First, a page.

# Space Complexity

1. Jan 30, 2005

### gnome

From Sipser's "Introduction to the Theory of Computation", pp. 278-279
I don't see why the maximum length of an accepted string is $2^q$. I believe that $2^q$ is the number of possible combinations of marked states, since there are |q| states and each one can either be marked or unmarked. But why is that the limit of the length of an accepted string? In some particular NFA being simulated, there can be many $Q \times \Sigma$ pairs leading to a single state $q_1$, correct? So, doesn't it follow that it might require an input string much longer than $2^q$ before all of the $2^q$ combinations of state-markings are exhausted?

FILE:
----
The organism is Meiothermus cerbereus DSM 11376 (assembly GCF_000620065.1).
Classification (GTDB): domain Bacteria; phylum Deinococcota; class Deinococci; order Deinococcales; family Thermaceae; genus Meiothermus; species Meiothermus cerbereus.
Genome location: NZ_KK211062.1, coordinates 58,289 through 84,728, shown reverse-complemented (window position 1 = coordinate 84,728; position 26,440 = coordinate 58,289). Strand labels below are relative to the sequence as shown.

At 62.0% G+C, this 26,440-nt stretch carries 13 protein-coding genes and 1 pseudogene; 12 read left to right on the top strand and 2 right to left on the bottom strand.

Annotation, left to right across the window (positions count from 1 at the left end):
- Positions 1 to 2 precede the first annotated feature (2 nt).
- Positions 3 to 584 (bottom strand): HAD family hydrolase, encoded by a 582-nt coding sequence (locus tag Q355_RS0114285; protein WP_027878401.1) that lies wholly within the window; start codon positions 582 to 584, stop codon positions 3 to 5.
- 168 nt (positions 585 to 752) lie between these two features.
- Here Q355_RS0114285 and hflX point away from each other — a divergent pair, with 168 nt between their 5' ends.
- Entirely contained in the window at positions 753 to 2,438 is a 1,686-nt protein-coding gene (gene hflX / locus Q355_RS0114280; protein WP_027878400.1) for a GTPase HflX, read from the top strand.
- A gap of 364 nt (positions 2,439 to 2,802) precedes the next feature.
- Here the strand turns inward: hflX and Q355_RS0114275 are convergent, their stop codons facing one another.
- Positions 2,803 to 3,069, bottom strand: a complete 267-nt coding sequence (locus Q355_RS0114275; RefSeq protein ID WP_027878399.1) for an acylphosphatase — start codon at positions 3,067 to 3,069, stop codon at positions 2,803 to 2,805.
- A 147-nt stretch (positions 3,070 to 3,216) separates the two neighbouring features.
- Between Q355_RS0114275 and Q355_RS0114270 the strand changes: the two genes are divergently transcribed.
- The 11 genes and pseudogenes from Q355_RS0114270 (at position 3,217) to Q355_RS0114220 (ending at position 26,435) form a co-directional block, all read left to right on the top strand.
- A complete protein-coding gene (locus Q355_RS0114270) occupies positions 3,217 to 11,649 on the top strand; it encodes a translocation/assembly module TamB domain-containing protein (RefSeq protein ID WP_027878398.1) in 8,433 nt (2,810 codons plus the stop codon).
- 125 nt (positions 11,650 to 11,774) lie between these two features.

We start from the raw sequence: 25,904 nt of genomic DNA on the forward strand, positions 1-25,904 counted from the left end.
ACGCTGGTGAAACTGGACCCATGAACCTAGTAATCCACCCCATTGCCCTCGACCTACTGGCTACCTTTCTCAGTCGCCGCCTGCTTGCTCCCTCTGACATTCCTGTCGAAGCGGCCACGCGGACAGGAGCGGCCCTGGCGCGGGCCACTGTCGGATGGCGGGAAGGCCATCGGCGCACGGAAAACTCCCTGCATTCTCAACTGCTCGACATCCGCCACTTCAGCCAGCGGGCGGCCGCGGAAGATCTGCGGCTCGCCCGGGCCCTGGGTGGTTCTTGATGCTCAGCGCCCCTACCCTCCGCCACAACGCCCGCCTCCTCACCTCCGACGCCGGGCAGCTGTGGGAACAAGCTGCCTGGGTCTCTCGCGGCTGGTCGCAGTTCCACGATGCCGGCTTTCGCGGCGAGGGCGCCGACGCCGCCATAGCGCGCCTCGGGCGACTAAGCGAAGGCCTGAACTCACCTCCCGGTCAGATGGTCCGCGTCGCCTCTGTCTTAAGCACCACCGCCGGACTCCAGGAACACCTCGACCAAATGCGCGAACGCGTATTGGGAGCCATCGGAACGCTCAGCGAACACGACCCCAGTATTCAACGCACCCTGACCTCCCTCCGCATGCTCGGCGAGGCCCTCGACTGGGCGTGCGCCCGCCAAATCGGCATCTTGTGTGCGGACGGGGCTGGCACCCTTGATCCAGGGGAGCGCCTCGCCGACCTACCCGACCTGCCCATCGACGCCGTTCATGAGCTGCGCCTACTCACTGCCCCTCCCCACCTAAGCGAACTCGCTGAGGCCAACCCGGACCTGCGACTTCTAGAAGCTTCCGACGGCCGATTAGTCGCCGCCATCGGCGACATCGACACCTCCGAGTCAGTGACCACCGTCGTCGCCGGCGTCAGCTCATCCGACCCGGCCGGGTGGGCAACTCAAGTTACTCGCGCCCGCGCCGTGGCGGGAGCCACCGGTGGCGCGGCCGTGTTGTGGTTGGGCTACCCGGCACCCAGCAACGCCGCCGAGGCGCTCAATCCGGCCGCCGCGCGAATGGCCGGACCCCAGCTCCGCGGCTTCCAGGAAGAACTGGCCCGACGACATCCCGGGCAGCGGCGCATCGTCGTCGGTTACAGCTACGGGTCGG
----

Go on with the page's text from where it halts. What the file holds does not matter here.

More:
Am I misunderstanding something here?